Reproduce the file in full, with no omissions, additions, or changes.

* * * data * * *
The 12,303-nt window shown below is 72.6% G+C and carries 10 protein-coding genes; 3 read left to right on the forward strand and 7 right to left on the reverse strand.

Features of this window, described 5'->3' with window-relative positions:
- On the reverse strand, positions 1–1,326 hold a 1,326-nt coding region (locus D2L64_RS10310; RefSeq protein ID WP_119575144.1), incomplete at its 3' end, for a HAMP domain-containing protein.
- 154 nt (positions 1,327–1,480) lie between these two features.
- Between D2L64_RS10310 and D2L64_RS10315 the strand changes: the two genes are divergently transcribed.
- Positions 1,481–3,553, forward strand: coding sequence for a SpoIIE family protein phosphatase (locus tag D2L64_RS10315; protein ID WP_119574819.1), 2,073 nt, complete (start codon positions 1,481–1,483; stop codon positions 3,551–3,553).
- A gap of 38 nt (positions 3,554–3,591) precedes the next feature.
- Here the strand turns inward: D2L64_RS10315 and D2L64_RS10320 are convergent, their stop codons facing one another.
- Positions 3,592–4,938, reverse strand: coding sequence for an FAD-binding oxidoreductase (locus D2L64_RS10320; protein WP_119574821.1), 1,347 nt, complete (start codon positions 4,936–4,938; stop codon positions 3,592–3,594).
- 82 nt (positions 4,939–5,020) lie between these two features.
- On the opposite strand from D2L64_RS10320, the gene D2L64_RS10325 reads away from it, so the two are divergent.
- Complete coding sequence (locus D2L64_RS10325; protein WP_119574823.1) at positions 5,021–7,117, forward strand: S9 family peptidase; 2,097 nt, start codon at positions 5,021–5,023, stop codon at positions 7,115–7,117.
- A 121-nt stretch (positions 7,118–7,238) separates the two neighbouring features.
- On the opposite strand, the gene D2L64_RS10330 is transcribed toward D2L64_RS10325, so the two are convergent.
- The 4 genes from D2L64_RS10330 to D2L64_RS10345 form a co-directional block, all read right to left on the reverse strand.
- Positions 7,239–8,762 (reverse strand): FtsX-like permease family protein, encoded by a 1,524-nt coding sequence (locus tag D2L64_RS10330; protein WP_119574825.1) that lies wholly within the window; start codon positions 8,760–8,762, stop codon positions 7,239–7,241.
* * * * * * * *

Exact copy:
The 12,303-nt window shown below is 72.6% G+C and carries 10 protein-coding genes; 3 read left to right on the forward strand and 7 right to left on the reverse strand.

Features of this window, described 5'->3' with window-relative positions:
- On the reverse strand, positions 1–1,326 hold a 1,326-nt coding region (locus D2L64_RS10310; RefSeq protein ID WP_119575144.1), incomplete at its 3' end, for a HAMP domain-containing protein.
- 154 nt (positions 1,327–1,480) lie between these two features.
- Between D2L64_RS10310 and D2L64_RS10315 the strand changes: the two genes are divergently transcribed.
- Positions 1,481–3,553, forward strand: coding sequence for a SpoIIE family protein phosphatase (locus tag D2L64_RS10315; protein ID WP_119574819.1), 2,073 nt, complete (start codon positions 1,481–1,483; stop codon positions 3,551–3,553).
- A gap of 38 nt (positions 3,554–3,591) precedes the next feature.
- Here the strand turns inward: D2L64_RS10315 and D2L64_RS10320 are convergent, their stop codons facing one another.
- Positions 3,592–4,938, reverse strand: coding sequence for an FAD-binding oxidoreductase (locus D2L64_RS10320; protein WP_119574821.1), 1,347 nt, complete (start codon positions 4,936–4,938; stop codon positions 3,592–3,594).
- 82 nt (positions 4,939–5,020) lie between these two features.
- On the opposite strand from D2L64_RS10320, the gene D2L64_RS10325 reads away from it, so the two are divergent.
- Complete coding sequence (locus D2L64_RS10325; protein WP_119574823.1) at positions 5,021–7,117, forward strand: S9 family peptidase; 2,097 nt, start codon at positions 5,021–5,023, stop codon at positions 7,115–7,117.
- A 121-nt stretch (positions 7,118–7,238) separates the two neighbouring features.
- On the opposite strand, the gene D2L64_RS10330 is transcribed toward D2L64_RS10325, so the two are convergent.
- The 4 genes from D2L64_RS10330 to D2L64_RS10345 form a co-directional block, all read right to left on the reverse strand.
- Positions 7,239–8,762 (reverse strand): FtsX-like permease family protein, encoded by a 1,524-nt coding sequence (locus tag D2L64_RS10330; protein WP_119574825.1) that lies wholly within the window; start codon positions 8,760–8,762, stop codon positions 7,239–7,241.